Hospital projects and new schools drove the Tri-City commercial real estate market to new highs in 2015.
Brokers, builders and building officials say the year was one for the record books, thanks largely to spending in Kennewick and Richland.
“We’re looking at large hospital expansions in just about every location,” said Dan Briscoe, vice president for Kennewick-based Apollo Inc., a $200 million general and mechanical contractor with offices in Colorado, Montana, Oregon and soon California.
Its former business was relatively flat, but Apollo’s mechanical side had a busy year, with customers building new facilities and expanding existing ones.
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“Health care is driving the market in all of our locations. No doubt about it,” he said.
Several years of institutional spending is spilling into other commercial sectors. Retail, office and industrial investment surged in 2015 as well.
Residential construction has been constant over the last four to five years, but commercial has really picked up.
Rick Simon, Richland’s development services director
“This was our largest year by a mile,” said Gretchen Payne, office manager for G2 Construction, a Kennewick-based contractor that specializes in commercial buildings.
G2, a 35-person firm, is building the $2.8 million Eastern Oregon Trade and Event Center at the fairgrounds in Hermiston. Closer to home, its crews worked on an office building for C2 Management Financial as well as dental offices and assisted living centers in 2015.
“People are capitalizing on land and accessibility of the lots,” Payne said.
Across the Tri-Cities, planning departments are reeling from the pace of permit applications. They’ve added planners and inspectors to handle the increasing workload.
Two Kennewick School District projects topped the city’s commercial construction list in 2015: Desert Hills Middle School, a two-story, $26.9 million building, is under construction at 4891 W. 27th Ave., and Sage Crest Elementary, a $13.5 million project, is being built at 6411 W. 38th St.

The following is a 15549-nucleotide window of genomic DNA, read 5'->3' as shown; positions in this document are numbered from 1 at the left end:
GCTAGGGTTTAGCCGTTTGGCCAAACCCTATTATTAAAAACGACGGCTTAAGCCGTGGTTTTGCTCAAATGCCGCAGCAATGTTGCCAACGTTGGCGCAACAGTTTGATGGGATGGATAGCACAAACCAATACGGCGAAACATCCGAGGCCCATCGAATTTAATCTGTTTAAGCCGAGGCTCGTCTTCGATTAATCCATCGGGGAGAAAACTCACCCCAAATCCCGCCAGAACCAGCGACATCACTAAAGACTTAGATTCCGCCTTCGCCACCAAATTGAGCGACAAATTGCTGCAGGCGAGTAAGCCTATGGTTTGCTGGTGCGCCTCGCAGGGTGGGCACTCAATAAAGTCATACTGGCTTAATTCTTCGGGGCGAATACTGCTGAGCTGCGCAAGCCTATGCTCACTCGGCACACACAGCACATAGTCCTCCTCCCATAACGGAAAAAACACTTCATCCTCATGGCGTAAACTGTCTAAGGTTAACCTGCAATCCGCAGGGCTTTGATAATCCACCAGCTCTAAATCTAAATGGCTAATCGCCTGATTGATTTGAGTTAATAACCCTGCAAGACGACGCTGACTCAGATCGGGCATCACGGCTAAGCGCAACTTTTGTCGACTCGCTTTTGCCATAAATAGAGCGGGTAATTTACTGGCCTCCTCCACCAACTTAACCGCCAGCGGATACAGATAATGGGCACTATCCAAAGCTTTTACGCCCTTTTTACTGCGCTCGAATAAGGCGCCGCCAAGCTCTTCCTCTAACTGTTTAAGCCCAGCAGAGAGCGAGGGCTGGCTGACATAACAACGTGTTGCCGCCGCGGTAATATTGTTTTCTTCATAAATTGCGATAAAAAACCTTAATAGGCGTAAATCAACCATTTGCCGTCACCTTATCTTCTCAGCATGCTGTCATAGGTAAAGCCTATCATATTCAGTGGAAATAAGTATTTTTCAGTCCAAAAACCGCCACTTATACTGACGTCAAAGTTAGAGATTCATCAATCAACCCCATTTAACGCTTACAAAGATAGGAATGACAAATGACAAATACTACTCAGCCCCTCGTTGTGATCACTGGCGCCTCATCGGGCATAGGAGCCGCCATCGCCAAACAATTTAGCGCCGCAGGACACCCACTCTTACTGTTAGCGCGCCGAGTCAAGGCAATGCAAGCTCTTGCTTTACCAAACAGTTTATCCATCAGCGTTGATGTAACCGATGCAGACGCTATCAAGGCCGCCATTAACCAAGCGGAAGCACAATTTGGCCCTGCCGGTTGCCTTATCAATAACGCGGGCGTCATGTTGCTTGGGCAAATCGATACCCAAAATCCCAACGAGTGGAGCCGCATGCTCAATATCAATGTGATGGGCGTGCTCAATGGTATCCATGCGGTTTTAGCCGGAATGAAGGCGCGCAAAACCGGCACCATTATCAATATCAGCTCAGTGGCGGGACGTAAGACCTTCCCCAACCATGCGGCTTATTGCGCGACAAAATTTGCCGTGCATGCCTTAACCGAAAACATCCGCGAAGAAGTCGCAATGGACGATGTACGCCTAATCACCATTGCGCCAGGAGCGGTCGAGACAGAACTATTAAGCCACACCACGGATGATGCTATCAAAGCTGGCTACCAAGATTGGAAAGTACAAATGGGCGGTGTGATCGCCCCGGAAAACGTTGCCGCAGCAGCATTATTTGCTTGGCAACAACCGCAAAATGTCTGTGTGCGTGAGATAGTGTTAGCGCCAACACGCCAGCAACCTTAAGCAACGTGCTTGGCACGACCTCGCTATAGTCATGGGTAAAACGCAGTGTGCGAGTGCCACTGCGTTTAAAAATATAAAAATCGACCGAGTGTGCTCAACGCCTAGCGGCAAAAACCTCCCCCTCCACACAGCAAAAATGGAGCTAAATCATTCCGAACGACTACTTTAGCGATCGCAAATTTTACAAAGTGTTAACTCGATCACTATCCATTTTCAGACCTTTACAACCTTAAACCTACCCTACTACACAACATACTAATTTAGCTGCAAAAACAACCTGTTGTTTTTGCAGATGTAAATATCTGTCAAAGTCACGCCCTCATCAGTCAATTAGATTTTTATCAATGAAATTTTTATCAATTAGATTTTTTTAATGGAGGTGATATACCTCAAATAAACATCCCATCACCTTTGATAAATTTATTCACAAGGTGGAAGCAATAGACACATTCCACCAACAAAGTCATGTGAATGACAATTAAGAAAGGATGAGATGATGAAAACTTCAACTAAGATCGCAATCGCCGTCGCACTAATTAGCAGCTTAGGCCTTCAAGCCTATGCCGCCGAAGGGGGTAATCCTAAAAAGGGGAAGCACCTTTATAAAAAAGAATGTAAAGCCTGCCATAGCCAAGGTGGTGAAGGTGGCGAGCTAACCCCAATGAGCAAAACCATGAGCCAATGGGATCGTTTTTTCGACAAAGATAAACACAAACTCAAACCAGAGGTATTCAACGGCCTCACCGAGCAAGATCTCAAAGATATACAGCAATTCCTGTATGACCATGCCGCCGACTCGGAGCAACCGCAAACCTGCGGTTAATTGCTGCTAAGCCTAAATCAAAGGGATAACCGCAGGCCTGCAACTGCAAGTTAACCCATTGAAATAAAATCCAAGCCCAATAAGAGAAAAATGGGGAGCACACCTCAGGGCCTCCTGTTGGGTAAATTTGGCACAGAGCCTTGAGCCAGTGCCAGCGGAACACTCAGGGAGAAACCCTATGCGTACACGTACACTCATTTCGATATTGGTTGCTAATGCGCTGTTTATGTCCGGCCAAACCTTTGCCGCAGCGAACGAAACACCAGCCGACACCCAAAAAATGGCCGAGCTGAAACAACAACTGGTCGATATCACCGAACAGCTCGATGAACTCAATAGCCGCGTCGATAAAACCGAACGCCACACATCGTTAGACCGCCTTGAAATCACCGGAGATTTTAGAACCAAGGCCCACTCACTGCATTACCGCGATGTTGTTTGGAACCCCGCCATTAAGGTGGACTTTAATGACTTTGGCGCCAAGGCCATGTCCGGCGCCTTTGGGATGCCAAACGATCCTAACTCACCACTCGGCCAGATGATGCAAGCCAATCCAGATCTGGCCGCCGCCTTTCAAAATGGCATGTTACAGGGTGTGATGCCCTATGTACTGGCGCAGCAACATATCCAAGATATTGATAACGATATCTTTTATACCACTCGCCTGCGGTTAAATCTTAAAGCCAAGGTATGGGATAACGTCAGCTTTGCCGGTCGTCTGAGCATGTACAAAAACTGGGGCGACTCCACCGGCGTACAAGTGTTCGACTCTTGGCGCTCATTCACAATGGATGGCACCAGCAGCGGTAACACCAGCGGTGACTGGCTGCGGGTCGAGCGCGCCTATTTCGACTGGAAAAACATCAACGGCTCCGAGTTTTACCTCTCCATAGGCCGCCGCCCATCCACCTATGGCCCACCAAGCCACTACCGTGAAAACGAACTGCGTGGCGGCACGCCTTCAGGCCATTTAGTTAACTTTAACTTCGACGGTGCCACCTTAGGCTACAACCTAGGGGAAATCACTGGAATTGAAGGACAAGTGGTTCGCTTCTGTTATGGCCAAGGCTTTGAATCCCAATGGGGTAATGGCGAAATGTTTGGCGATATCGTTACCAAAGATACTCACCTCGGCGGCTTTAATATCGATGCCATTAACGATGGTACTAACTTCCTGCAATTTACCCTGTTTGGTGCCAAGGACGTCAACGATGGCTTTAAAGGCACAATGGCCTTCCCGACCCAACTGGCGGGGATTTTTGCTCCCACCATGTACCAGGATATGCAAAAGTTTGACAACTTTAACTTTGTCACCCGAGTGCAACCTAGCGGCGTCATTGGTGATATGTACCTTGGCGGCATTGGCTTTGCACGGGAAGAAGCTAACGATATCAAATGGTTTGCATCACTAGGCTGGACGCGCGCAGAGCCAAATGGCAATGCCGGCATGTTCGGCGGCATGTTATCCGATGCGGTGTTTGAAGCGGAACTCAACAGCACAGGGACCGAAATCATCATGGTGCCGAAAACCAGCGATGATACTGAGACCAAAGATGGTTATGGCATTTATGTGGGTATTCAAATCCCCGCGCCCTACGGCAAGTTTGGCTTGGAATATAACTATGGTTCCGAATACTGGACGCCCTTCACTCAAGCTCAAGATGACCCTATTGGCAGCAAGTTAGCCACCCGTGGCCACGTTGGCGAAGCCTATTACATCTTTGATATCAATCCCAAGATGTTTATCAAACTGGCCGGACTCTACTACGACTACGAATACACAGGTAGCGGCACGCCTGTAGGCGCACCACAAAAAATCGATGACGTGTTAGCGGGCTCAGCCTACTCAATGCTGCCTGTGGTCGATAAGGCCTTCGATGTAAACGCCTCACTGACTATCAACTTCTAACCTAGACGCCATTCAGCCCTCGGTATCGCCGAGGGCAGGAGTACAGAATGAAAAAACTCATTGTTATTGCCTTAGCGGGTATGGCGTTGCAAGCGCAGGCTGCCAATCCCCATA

Trios Health in Kennewick remained a marquee builder a full year after it wrapped construction of its Southridge hospital. Work on the Trios Medical Office Building, also known as Trios Care Center at Southridge, continued in 2015. The 168,000-square-foot project will cost an estimated $42 million.
A hospital expansion was Richland’s richest project in 2015. Kadlec Regional Medical Center received 10 permits totaling $62.7 million, including a four-floor addition ($35 million) and new parking structure ($19 million).
It’s hard to find a stable, reliable crew. Not everybody knows how to put up a metal building.
Gretchen Payne, office manager for G2 Construction
The Richland School District’s $16 million rebuild of Marcus Whitman Elementary, 1704 Gray St., rounded out the city’s top three projects. Marcus Whitman is one of eight schools under construction across the Tri-Cities.
“Residential construction has been constant over the last four to five years, but commercial has really picked up,” said Rick Simon, Richland’s development services director.